2:30, 5:30, 9:30 at Film Forum [Program & Tix]
Film Forum’s W. C. Fields series continues today with what is arguably the comedian’s greatest film, The Bank Dick. You can find our big round-up on Fields here.
Alt Screen contributor Cullen Gallagher sums up one of his personal favorite comedians, and offers further thoughts on Field’s experimental riff on the two-reeler—The Fatal Glass of Beer, which you can watch on our site–and the forever imitated but finally inimitable brilliance of Field’s distinctive voice.
Dennis Perrin for The Crterion Collection:
The Bank Dick has no real plot but plenty of situations. The action is determined by Fields’ character, Egbert Sousé, the resident know-it-all buffoon of Lompoc. Sousé stumbles from home to bar (tantalizingly dubbed The Black Pussy) and all points in between, stopping now and then to pass on useless advice and tell tall tales. He is a pathetic, bad-tempered figure who curses everyone under his alcohol-scented breath—everyone, that is, save Joe the bartender (played by the positively restrained Shemp Howard, the intellectual’s Stooge) who patiently administers Sousé’s medicine.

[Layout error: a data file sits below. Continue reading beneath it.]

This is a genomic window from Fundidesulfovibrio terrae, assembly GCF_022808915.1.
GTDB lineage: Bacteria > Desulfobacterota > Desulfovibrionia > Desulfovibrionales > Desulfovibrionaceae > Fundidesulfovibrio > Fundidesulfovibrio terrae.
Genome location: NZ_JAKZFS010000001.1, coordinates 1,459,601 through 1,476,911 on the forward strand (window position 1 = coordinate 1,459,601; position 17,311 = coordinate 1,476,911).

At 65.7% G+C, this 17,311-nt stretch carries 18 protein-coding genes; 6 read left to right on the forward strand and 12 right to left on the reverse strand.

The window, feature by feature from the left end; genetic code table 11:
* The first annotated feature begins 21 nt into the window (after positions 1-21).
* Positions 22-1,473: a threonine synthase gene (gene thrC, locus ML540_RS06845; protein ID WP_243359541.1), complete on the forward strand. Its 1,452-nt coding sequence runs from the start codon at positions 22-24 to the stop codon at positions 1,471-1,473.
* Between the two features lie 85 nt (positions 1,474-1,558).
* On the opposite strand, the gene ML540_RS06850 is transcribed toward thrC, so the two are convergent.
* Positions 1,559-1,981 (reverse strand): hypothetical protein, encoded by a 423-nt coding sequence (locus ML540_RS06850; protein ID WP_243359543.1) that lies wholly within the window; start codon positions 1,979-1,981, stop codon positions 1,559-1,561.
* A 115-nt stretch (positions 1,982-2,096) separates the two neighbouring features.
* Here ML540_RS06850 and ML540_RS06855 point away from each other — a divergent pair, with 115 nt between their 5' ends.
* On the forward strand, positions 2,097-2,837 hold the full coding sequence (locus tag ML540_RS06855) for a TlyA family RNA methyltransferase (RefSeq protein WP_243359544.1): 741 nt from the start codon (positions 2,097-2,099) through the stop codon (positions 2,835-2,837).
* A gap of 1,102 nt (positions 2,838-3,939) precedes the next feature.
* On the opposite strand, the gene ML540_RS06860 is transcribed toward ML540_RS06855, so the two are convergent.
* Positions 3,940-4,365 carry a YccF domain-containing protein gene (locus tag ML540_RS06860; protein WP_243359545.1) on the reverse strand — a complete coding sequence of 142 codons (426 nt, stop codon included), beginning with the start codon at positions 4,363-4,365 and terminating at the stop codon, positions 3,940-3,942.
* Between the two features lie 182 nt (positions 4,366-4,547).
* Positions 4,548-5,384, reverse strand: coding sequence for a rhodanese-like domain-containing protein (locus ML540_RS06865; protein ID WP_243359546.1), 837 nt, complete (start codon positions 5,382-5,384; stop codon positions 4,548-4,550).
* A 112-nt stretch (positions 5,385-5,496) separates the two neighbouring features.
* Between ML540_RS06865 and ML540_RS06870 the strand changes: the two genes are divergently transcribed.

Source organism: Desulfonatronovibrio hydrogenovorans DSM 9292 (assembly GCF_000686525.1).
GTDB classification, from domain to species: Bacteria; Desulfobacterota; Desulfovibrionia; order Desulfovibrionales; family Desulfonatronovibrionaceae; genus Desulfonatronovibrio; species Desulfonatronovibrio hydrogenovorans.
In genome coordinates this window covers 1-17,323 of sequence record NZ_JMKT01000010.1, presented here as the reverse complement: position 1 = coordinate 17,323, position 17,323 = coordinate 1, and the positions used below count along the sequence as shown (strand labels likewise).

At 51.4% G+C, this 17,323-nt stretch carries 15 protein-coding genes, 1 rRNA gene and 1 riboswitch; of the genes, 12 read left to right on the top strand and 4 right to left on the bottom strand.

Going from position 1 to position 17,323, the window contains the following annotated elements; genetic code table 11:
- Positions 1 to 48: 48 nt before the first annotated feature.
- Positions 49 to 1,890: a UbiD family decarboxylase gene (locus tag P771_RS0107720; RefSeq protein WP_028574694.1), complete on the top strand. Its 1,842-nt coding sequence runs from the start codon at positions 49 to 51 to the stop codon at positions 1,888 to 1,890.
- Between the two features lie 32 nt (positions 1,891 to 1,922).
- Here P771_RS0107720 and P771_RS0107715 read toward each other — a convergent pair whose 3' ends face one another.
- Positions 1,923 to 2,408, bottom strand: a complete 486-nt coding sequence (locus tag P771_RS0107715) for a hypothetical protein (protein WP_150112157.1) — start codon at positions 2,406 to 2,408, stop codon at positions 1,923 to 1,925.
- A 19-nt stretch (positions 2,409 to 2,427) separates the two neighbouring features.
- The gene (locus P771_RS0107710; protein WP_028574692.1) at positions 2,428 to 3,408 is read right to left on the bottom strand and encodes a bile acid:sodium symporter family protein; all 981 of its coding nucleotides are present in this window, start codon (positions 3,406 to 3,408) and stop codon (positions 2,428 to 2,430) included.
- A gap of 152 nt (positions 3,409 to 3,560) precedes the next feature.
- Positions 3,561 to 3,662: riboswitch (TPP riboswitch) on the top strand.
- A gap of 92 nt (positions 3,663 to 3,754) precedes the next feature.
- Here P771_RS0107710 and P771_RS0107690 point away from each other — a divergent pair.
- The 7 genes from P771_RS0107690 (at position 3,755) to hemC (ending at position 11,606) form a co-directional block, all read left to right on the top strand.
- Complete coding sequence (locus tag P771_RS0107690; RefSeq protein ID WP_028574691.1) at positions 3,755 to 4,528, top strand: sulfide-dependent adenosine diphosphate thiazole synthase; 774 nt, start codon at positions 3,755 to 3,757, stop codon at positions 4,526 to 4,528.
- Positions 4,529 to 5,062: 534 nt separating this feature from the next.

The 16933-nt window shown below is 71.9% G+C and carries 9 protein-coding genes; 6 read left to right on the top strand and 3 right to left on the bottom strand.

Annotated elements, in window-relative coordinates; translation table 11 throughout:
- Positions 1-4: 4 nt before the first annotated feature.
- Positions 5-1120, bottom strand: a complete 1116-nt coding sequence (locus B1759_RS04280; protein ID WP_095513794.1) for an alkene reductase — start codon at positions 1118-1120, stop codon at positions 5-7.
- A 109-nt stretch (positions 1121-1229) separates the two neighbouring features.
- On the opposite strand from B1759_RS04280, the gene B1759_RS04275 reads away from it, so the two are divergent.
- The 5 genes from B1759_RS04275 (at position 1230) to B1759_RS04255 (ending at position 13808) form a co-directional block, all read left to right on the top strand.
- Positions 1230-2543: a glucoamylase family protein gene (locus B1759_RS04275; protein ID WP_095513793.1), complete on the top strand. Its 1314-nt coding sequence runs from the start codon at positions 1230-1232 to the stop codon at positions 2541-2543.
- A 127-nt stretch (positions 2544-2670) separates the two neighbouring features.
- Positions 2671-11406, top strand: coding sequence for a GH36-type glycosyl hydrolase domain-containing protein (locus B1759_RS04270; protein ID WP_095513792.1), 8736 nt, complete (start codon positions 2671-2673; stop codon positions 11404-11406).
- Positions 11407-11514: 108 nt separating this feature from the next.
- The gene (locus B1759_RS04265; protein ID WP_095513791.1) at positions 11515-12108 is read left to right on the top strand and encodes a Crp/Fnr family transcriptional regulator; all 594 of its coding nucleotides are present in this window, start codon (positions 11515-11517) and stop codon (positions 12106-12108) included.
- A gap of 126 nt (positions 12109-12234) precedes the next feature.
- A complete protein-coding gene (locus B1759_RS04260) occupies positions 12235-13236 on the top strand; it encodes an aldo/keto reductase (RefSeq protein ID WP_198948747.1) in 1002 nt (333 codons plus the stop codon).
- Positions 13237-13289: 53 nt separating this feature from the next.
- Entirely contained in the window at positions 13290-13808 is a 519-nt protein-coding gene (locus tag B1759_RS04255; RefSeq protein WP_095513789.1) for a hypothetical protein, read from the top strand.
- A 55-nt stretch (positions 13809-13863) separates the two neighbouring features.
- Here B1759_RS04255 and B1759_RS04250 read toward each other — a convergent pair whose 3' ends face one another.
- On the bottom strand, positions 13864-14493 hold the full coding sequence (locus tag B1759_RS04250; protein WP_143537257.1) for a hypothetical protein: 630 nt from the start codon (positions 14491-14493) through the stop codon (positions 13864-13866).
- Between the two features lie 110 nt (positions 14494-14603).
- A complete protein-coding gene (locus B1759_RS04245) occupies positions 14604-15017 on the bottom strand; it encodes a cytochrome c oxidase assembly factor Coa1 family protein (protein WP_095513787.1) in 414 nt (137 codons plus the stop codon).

The Bank Dick, written by Fields under the nom de plume Mahatma Kane Jeeves, contains many of the same themes found in his short films: the hectoring family, small-town puritanism, irritating children, the love of drink and smoke. (There is also the now-troubling ethnic stereotype, here in the guise of the Shufflin’ Hollywood Negro who, in his desire to draw money from his account, practically scares Fields to death.) These themes served Fields well, not only in this film, but in most of his better work. And what makes the comedy unique, especially for its time, is that Fields grants no one moral high ground. Everyone has an agenda, is on the take, is insipid or simply meddlesome; the worst character traits usually belong to Fields himself. Although this style of comedy is sometimes tried today (the best recent example was Seinfeld, part brainchild of Larry David, a truly dark absurdist who never met a protaganist he seemed to like), rarely is it done with the subtle malice of which Fields was a master.